## What’s special about 1.256 431 208 626… in MRI?

Consider the following simple question in magnetic resonance imaging (MRI) or spectroscopy (MRS): Given a fixed total measurement time, `T`_{total}, (e. g., a typical breath-hold duration of 16 s or a maximum accepted sequence duration of 10 min) and the possibility to fit into this duration an acquisition with several repeated read-outs (that are to be averaged to increase the data quality), what is the optimum balance between the repetition time (TR or `T`_{R}) and the number of averaged signals (also called simply the number of averages, `N`, or the number of excitations, NEX or `N`_{ex})? (For simplicity, let’s consider only pulse sequences with 90 ° excitations (e. g., spin-echo sequences), in which all available magnetization is flipped to the transverse plain in each repetition.)

### The solution (for 90° excitations)

In general, a single MRI acquisition (without averaging) requires `M` repeated excitations separated by `T`_{R} (e. g., `M` could be the number of phase-encoding steps for conventional spin-echo acquisitions or `M` = 1 for single-shot EPI or one-dimensional MR spectroscopy). Hence, the acquisition time without data averaging is `T`_{acq} = `MT`_{R}, and, neglecting for now that the number of averages must be integer, this number of averages is `N` = `T`_{total} / `T`_{acq} = `T`_{total} / (`MT`_{R}). In the following, the actual relevant time parameter is, thus, `T`_{avail} = `T`_{total} / `M`, the time available for each required excitation, and the number of averages is `N` = `T`_{avail} / `T`_{R}. We can also express the repetition time by these parameters as:

`T`

_{R}=

`T`

_{acq}/

`M`=

`T`

_{total}/ (

`M`

`N`) =

`T`

_{avail}/

`N`.

On the one hand, averaging data increases the obtainable signal-to-noise ratio (SNR or `Ψ`) proportional to the square root of the number of averages:

`Ψ`∝ √(

`N`) = √(

`T`

_{avail}/

`T`

_{R}).

On the other hand, increasing the number of averages (at fixed total measurement duration!) results in a shortened time for longitudinal relaxation: `T`_{R} = `T`_{avail} / `N` and, thus, in less SNR:

`Ψ`∝ 1 – exp(–

`T`

_{R}/

`T`

_{1}) = 1 – exp (–

`T`

_{avail})/(

`NT`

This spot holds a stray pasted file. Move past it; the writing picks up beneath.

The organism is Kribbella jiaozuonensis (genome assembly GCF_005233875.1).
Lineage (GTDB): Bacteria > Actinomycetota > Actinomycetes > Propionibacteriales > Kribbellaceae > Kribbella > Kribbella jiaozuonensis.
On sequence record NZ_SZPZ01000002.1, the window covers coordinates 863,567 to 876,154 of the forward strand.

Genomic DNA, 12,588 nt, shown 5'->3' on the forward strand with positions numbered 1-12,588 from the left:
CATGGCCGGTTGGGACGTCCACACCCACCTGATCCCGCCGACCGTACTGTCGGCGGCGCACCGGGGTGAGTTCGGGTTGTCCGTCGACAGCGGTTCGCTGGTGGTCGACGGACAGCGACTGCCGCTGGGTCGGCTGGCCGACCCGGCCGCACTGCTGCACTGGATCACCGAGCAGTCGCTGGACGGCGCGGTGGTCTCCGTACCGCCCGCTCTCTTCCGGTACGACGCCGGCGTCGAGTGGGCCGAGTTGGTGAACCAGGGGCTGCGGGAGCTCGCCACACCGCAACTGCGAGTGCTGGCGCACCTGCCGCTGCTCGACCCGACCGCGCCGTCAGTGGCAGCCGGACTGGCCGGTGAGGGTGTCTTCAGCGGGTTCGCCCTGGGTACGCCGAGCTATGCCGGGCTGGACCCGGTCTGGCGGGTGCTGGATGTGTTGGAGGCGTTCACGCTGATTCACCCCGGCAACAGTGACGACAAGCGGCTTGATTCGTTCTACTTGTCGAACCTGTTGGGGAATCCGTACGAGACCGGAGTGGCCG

_{1}).

The resulting total SNR is proportional to the product of both factors, i. e.,

`Ψ`∝ √(

`T`

_{avail}/

`T`

_{R})(1 – exp(–

`T`

_{R}/

`T`

_{1})):

The SNR (as a function of `T`_{R} at constant total measurement time) has, thus, a maximum in an intermediate range; for very short `T`_{R} (and, consequently, many averages), the longitudinal magnetization cannot relax sufficiently, which reduces the available signal; for very long `T`_{R}, the relaxation is approximately complete anyway, but the number of averages decreases.

To calculate the optimum `T`_{R} (or `N`), `T`_{R} and `T`_{avail} are best expressed in terms of `T`_{1} using `τ` = `T`_{R} / `T`_{1} and `T` = `T`_{avail} / `T`_{1}, which gives

`Ψ`∝ √( (

`T`)/(

`τ`) )(1 – exp(–

`τ`))

The maximum of this expression with respect to `τ` is obtained by setting its derivative to zero, i. e.

`τ`) [√(

`T`/

`τ`)(1 – exp(–

`τ`))] = (exp(–

`τ`))/(2)√( (

`T`)/(

`τ`

^{3}) )(1 + 2

`τ`– exp(

`τ`))

which gives

`τ`– exp(

`τ`) = 0.

The solution of this equation is

`τ`= – (1)/(2) –

`W`

_{–1}(–1 / (2 √(

`e`))) = 1.256 431 208 626…

where `W`_{–1} is the lower branch of the Lambert W-function (or product-log or Omega function, which gives the solution for `W` in `z` = `W`exp(`W`), i. e., it is the inverse function of `f`(`W`) = `W`exp(`W`)). Hence, the optimal choice for `T`_{R} is (at least theoretically):

`T`

_{R}≈ 1.256

`T`

_{1}.

Fortunately, the function to be maximized has a rather broad maximum, and one obtains values between 99 % and 100 % of the maximum SNR for `T`_{R} between about 0.9937 `T`_{1} and 1.5773 `T`_{1} and values between 95 % and 100 % of the maximum SNR for `T`_{R} between about 0.7293 `T`_{1} and 2.0882 `T`_{1} (values determined by numerical evaluation and illustrated in the first figure at the top).

So, practically, choosing `T`_{R} to be `T`_{1} gives still a nearly optimal SNR; if a larger number of signal acquisitions is preferred, e. g., for statistical evaluation, then `T`_{R} may even be shortened to 0.75 `T`_{1}, and if – on the other hand – the base SNR of every single acquisition becomes very low (but is to be reconstructed before signal averaging) then `T`_{R} may be chosen to be 2 `T`_{1} to increase the quality of each single (not averaged) data set.

The presented result is not new; in fact, it has been derived before (at least numerically) in several publications. An early example is, e. g., a publication by R. R. Ernst and R. E. Morgan (1973).

The presented analysis is valid only for simple 90° excitations; FLASH sequences or steady-state pulse sequences which refocus the transverse magnetization as well will exhibit a different behavior.

Of course, optimizing `T`_{R} as described above is *not* an option if `T`_{1}-weighted or `T`_{2}-weighted images are to be acquired. In these cases, the optimal value of `T`_{R} depends on the desired contrast and not on the total SNR.

*(This is a shortened version of a slightly longer pdf document that contains some more details and discusses also a few special cases.)*

pdf version available

URL: <https://dtrx.de/od/mmm/mmm_20180628.html>